THE Supreme Court last month heard an appeal from a member of
the Church of Scientology who seeks to be married in a Scientology
chapel in London.
The appellant, Louisa Ishbel Hodkin, is engaged to be married to
Alessandro Calcioli, also a Scientologist, and they wish to
celebrate their marriage through a legally recognised Scientology
wedding. In order for a venue to be licensed for the solemnisation
of a marriage under the Marriage Act 1949, it must be registered as
a "place of meeting for religious worship" under the Places of
Worship Registration Act 1855.
The Registrar of Births, Deaths and Marriages refused to
register the chapel in Victoria Street, London EC4, as a place of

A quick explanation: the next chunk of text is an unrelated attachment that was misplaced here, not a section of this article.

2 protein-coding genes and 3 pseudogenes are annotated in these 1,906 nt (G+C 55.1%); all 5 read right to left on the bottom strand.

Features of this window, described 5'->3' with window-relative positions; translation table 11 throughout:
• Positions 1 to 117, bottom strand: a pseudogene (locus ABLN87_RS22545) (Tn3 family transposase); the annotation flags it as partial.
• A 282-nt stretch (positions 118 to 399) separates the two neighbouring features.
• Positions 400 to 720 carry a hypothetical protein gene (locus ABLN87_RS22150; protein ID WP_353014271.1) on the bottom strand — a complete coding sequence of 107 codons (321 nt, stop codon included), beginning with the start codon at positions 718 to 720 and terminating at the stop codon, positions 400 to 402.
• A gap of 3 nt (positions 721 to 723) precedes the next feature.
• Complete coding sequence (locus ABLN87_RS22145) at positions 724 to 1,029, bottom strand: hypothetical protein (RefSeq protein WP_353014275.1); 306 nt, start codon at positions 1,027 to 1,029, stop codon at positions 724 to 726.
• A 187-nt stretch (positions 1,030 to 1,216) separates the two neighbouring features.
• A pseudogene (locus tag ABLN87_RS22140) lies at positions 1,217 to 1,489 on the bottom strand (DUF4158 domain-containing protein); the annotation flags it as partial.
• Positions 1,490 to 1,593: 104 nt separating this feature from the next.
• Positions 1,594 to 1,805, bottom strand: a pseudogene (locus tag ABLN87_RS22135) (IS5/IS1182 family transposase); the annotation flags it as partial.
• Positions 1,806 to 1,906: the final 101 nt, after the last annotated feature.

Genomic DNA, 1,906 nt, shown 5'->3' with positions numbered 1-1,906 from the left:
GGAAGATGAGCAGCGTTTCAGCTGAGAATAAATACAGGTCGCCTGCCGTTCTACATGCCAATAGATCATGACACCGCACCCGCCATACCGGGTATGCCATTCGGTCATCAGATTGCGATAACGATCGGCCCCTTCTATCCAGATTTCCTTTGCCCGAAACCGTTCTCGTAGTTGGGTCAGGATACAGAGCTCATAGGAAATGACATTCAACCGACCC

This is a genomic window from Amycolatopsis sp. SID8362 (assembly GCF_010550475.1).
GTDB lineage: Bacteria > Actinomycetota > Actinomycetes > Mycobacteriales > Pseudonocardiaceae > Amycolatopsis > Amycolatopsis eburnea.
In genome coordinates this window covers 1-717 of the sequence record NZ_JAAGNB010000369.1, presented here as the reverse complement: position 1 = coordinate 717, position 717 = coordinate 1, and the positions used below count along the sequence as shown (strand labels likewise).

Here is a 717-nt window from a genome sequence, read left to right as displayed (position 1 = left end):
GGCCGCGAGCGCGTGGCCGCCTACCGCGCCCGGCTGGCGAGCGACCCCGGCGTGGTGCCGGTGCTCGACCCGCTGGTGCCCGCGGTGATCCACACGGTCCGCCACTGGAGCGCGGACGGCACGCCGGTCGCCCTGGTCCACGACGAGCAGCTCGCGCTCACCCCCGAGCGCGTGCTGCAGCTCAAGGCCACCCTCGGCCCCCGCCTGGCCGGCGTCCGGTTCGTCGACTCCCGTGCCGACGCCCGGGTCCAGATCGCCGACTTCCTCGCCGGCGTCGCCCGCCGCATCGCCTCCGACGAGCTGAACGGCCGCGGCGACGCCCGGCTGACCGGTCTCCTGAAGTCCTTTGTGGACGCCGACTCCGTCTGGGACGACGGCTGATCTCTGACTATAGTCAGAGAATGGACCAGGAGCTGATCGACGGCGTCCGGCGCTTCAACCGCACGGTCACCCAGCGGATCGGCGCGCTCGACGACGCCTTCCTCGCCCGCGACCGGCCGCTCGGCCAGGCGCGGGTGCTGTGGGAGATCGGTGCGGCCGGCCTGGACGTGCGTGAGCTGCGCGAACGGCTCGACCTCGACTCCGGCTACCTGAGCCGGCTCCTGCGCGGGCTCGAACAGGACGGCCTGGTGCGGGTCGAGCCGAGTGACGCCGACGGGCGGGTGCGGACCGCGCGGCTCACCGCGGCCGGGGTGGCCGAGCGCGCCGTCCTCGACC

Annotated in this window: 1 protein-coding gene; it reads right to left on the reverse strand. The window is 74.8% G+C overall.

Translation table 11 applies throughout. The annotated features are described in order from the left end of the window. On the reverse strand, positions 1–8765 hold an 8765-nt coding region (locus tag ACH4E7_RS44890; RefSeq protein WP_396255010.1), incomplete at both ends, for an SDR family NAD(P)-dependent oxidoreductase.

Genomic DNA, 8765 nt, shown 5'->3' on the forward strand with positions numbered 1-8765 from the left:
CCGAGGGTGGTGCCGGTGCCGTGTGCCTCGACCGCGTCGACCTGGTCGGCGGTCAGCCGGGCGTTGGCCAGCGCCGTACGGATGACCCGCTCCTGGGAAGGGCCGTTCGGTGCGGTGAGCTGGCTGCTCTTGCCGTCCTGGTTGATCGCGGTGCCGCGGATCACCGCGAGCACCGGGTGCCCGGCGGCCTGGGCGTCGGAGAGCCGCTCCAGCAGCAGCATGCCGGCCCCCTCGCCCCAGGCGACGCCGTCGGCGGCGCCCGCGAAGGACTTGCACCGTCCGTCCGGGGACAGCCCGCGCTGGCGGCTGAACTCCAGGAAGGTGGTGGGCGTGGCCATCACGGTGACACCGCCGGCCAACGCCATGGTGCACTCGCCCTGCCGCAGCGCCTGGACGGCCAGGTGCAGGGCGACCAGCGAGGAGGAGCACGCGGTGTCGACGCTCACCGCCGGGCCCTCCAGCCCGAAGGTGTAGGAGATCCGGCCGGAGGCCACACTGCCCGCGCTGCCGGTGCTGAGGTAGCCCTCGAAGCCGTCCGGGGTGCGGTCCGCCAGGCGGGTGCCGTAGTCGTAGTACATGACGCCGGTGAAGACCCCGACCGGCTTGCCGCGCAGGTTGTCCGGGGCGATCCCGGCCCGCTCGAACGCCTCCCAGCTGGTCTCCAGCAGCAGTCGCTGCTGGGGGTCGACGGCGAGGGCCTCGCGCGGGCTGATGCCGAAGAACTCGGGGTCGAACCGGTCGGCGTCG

meeting for religious worship. That refusal was based on a previous
decision of the Court of Appeal in 1970, which upheld a registrar's
refusal to register another Scientology church as a place of
meeting for religious worship.
Miss Hodkin unsuccessfully applied to the High Court for
judicial review to challenge the refusal. She has now appealed to
the Supreme Court, invoking the Equality Act and the Human Rights
Act. The Supreme Court's decision is not expected before